The assumption that if you travel to France, your eating experiences will blow your mind, is not an uncommon one. This is, after all, a country that for a long time has been a powerhouse of not only cuisine, but regional products and specialties. French food gained a reputation for a reason.
Nowadays, however? French food isn’t faring so well. In response to the fact that a recent study showed that 85 percent of the country’s 150,000 restaurants served vacuum-packed and frozen food, the government came in to ensure that it didn’t lose it’s culinary heritage.
This summer a regulation went into effect that requires restaurants to explicitly state whether or not their food is “fait maison,” made in house.
It’s a little logo that looks like a house, it’s supposed to tell you whether or not the food the restaurant is preparing is actually homemade or whether they are dumping a can of cassoulet in a bowl and heating it in the microwave. While at the outset it sounds commendable, critics have been quick to rip it apart. As Mark Bittman wrote, “… the devil is in the details, and the law has several exemptions — including frozen food. Thus, farm-raised, antibiotic-laced, slave-labor-produced and frozen-and-thawed shrimp from Thailand can be legitimately logo-ized, as long as they’re cooked in-house, as can frozen vegetables from anywhere in the world — again, as long as they’re cooked in the restaurant that’s serving them.”
Have the French lost interest in their food? Fast food now accounts for more than half of all restaurant sales in France and enter any French supermarket and you are inundated with the same amount of hyper-processed food products just like any other Western country in the world. Certainly there’s still a respect of food tradition, but when a Burger King opens up and people line up for hours to get a Whopper, you have to wonder what the future of food will look like.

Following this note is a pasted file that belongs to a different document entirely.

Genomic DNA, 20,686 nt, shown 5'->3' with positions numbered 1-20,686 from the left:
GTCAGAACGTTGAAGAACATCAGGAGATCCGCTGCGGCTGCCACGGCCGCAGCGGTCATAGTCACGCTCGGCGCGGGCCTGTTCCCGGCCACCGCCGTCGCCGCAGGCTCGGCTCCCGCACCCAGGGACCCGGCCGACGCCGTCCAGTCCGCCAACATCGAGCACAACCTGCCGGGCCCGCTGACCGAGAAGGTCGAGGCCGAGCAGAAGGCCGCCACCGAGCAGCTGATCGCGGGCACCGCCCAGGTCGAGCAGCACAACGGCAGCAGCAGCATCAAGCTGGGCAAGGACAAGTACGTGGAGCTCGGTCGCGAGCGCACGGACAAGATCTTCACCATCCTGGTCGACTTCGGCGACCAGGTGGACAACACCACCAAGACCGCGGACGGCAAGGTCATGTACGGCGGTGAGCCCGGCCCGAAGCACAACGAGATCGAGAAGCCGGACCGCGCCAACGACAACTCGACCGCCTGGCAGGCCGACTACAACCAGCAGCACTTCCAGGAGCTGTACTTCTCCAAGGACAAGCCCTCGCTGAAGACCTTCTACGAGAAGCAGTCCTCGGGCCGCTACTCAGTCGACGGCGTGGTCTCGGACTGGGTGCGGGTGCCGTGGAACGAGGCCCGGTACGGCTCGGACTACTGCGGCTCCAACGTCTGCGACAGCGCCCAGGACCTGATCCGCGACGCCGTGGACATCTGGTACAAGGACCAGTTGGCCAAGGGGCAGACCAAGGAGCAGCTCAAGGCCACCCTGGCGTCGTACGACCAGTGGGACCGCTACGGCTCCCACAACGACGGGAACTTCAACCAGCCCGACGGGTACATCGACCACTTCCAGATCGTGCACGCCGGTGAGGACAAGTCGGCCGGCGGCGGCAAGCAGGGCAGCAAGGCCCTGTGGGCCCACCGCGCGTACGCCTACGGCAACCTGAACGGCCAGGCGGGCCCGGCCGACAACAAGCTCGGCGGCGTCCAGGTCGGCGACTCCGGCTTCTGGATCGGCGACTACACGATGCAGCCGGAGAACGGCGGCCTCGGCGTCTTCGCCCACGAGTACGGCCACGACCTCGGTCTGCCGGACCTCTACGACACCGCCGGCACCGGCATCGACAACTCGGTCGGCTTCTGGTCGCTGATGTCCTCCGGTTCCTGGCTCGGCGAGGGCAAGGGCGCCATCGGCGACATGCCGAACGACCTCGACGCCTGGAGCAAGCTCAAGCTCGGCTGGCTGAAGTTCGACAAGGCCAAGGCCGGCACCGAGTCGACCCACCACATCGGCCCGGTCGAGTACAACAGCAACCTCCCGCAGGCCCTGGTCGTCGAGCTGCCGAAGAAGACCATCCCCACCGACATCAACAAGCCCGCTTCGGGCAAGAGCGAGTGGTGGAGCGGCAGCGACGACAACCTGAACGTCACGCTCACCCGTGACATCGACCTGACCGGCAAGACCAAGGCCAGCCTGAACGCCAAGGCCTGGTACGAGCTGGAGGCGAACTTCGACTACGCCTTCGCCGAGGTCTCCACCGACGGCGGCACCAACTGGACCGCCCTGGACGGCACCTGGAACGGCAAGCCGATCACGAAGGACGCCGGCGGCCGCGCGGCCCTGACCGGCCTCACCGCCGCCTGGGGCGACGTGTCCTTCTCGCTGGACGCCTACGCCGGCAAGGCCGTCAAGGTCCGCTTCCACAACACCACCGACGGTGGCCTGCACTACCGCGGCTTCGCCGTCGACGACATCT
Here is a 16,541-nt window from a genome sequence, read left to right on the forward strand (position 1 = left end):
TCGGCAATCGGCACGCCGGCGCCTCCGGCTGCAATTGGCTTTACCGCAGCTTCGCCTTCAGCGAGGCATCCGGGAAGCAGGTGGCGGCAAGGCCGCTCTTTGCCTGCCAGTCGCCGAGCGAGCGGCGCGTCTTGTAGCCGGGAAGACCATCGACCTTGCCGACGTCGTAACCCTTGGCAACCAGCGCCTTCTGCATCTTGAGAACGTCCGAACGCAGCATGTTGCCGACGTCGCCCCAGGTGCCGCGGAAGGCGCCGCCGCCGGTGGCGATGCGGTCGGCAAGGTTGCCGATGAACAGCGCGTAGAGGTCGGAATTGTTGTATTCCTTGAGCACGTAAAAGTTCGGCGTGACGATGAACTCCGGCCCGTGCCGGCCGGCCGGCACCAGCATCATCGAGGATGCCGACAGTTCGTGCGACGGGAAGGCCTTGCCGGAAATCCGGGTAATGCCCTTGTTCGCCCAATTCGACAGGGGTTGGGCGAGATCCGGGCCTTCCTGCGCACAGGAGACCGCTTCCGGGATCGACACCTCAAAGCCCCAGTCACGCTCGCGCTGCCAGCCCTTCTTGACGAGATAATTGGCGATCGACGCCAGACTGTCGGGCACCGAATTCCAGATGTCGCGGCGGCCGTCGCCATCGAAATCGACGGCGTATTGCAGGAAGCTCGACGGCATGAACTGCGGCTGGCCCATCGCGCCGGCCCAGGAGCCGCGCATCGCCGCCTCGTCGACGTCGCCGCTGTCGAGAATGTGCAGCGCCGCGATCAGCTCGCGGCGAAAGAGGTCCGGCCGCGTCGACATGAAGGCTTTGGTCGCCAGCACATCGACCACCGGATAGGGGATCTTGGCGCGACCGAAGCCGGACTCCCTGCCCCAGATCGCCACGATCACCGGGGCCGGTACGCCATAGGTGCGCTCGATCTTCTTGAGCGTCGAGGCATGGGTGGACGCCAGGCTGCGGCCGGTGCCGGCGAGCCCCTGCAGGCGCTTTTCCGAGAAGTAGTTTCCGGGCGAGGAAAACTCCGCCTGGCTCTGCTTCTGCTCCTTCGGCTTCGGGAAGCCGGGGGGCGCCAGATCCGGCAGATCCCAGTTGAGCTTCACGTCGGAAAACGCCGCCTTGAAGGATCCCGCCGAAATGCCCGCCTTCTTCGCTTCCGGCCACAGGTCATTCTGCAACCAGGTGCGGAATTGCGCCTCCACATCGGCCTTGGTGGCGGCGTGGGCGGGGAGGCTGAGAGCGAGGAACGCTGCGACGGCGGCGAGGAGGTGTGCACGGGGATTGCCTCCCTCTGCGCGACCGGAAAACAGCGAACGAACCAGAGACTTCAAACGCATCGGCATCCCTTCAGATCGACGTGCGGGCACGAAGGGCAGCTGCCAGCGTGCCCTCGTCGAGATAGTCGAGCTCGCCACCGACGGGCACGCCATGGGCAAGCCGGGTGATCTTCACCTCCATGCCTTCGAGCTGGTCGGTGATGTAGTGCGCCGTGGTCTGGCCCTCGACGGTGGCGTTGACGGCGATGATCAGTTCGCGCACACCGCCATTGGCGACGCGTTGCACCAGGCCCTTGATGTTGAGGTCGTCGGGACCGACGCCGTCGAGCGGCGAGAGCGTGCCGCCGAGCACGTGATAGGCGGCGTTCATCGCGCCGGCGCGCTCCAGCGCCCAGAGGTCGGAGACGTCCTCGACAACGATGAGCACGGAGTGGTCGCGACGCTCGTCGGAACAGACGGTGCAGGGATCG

Lizzie Porter of the Telegraph writes that what’s of more concern than whether or not someone is serving frozen vegetables is France’s “haughty belief that its classics are better than everyone else’s is the bigger concern.”
It’s true. Resting on its culinary laurels has mean that despite a good number of amazing Michelin chefs, Paris isn’t the only food capital in the world anymore, and it’s certainly not the front runner for food innovation. As Porter writes, “Instead of stifling restaurant owners with another layer of bureaucracy with which they may comply (inspections on restaurants claiming to offer food “fait maison” are to come into force next year), the French government would be better to foster an environment in which diversity and ingenuity in cooking are encouraged. And by ingenuity, I do not mean another pretentious foam and girolle display, presented on a oddly-shaped glass plate, but simply the adoption of a wider range of ingredients and cooking styles.”
French food isn’t boring or bad, but the way it’s being made now is. However you feel about the quality of French food, there’s no denying that it’s time for change. Because the world of agribusiness, industrialized food products and fast food corporations will slowly take over a country that was once the home of the cozy, corner bistro, where you could get a decent homemade meal, with fresh, local ingredients for a decent price. And that’s the real loss.
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Image: Marielle den Hoedt